Research Article: Papillomavirus Genomes Associate with BRD4 to Replicate at Fragile Sites in the Host Genome

Date Published: May 15, 2014

Publisher: Public Library of Science

Author(s): Moon Kyoo Jang, Kui Shen, Alison A. McBride, Paul Francis Lambert.

http://doi.org/10.1371/journal.ppat.1004117

Abstract

It has long been recognized that oncogenic viruses often integrate close to common fragile sites. The papillomavirus E2 protein, in complex with BRD4, tethers the viral genome to host chromatin to ensure persistent replication. Here, we map these targets to a number of large regions of the human genome and name them Persistent E2 and BRD4-Broad Localized Enrichments of Chromatin or PEB-BLOCs. PEB-BLOCs frequently contain deletions, have increased rates of asynchronous DNA replication, and are associated with many known common fragile sites. Cell specific fragile sites were mapped in human C-33 cervical cells by FANCD2 ChIP-chip, confirming the association with PEB-BLOCs. HPV-infected cells amplify viral DNA in nuclear replication foci and we show that these form adjacent to PEB-BLOCs. We propose that HPV replication, which hijacks host DNA damage responses, occurs adjacent to highly susceptible fragile sites, greatly increasing the chances of integration here, as is found in HPV-associated cancers.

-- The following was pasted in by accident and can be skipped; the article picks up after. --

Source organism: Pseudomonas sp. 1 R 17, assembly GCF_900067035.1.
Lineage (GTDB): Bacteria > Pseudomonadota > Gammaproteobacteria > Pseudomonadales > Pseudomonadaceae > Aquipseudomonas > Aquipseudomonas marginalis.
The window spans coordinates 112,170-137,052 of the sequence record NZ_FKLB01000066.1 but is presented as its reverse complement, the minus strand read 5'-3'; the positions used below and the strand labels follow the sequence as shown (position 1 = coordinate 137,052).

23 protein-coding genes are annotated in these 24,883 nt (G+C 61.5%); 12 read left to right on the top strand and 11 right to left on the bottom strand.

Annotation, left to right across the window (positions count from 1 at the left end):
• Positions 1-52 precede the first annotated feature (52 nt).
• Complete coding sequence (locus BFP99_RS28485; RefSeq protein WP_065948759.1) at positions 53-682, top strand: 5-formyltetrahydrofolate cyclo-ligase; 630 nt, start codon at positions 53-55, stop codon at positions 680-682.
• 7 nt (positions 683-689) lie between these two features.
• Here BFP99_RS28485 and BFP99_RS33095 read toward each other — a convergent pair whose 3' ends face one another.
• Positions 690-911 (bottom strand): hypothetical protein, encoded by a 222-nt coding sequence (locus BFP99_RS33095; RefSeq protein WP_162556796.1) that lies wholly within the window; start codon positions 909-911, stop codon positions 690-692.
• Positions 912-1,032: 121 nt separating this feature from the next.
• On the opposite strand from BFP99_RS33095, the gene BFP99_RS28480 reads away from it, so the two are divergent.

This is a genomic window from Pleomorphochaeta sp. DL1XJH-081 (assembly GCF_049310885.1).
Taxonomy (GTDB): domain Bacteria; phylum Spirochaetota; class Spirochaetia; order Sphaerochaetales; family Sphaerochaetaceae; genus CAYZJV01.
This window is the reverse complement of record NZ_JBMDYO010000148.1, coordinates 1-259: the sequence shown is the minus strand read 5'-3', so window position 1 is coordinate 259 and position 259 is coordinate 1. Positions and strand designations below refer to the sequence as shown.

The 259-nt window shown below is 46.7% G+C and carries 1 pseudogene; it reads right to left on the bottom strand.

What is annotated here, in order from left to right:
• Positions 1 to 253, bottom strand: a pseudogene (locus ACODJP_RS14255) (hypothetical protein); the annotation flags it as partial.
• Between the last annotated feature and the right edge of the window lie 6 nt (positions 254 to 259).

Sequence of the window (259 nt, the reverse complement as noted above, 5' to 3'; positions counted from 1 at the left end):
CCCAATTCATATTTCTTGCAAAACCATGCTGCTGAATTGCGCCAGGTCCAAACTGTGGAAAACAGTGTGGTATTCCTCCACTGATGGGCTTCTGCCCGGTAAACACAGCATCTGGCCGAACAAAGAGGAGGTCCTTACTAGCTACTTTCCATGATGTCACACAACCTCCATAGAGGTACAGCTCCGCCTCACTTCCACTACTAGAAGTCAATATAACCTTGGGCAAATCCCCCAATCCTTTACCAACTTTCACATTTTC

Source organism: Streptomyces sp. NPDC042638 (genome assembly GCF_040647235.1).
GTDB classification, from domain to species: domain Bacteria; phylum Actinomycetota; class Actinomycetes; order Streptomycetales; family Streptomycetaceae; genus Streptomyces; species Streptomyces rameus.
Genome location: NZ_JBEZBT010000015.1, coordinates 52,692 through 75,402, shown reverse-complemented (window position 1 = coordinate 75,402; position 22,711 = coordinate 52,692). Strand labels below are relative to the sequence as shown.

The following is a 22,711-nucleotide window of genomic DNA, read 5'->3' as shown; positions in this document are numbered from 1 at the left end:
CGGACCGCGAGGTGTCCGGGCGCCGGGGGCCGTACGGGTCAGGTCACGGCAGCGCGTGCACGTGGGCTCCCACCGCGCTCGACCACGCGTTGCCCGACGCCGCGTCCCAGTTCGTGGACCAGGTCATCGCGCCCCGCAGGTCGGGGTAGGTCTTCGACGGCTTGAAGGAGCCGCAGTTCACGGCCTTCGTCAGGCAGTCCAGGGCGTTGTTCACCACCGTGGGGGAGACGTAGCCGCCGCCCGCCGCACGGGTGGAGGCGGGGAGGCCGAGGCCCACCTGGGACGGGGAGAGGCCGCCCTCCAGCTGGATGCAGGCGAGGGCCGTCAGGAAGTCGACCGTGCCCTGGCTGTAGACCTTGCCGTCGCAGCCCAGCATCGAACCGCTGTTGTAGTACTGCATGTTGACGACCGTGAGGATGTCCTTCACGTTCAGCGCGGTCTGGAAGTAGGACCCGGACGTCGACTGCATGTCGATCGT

Partial Text

Papillomaviruses are an ancient group of viruses that establish a persistent infection in the host epithelium. To maintain such a long-term infection, the E2 protein from a subset of papillomaviruses binds to the viral genome and tethers it to the host chromosomes [1]–[3]. The bromodomain protein, BRD4, binds to mitotic chromosomes with E2 [4], [5], is essential for regulation of viral transcription [6]–[9] and is recruited to early viral replication foci [10], [11]. BRD4 is a mitotic chromosome-associated protein [12] that interacts with acetylated histone tails [13] and is a key regulator of the pTEF-b elongation factor [14]. There has been a recent explosion of data as BRD4 has been implicated in regulation of cell cycle, mitotic memory, transcription of MYC and regulation of viral gene expression [15]–[19]. BRD4 is highly enriched at super-enhancers that maintain expression of oncogenes in tumors [20] and is a promising therapeutic target for a number of cancers [21].

We show that HPV1 E2, and the HPV16 E1/E2 protein complex, bind with BRD4 to common fragile sites in the human genome. Like other persistent viruses that form long-term associations with their host, HPVs are masters at hijacking cellular processes. The E2 proteins interact with BRD4 to regulate viral transcription, and associate with host chromatin to partition the viral genome in dividing cells. We demonstrate that this association is not random, and that the virus has taken advantage of very susceptible regions of the host genome that are prone to replication stress. Both oncogenic and non-oncogenic papillomaviruses induce a DDR and both probably replicate adjacent to these susceptible regions. Most likely, both oncogenic and non-oncogenic HPV types have the propensity to become integrated into unstable regions of the genome on rare occasions. However, only oncogenic HPVs could give the cells a selective growth advantage, in turn further increasing genetic instability, and eventually leading to carcinogenic progression.

 

Source:

http://doi.org/10.1371/journal.ppat.1004117

 

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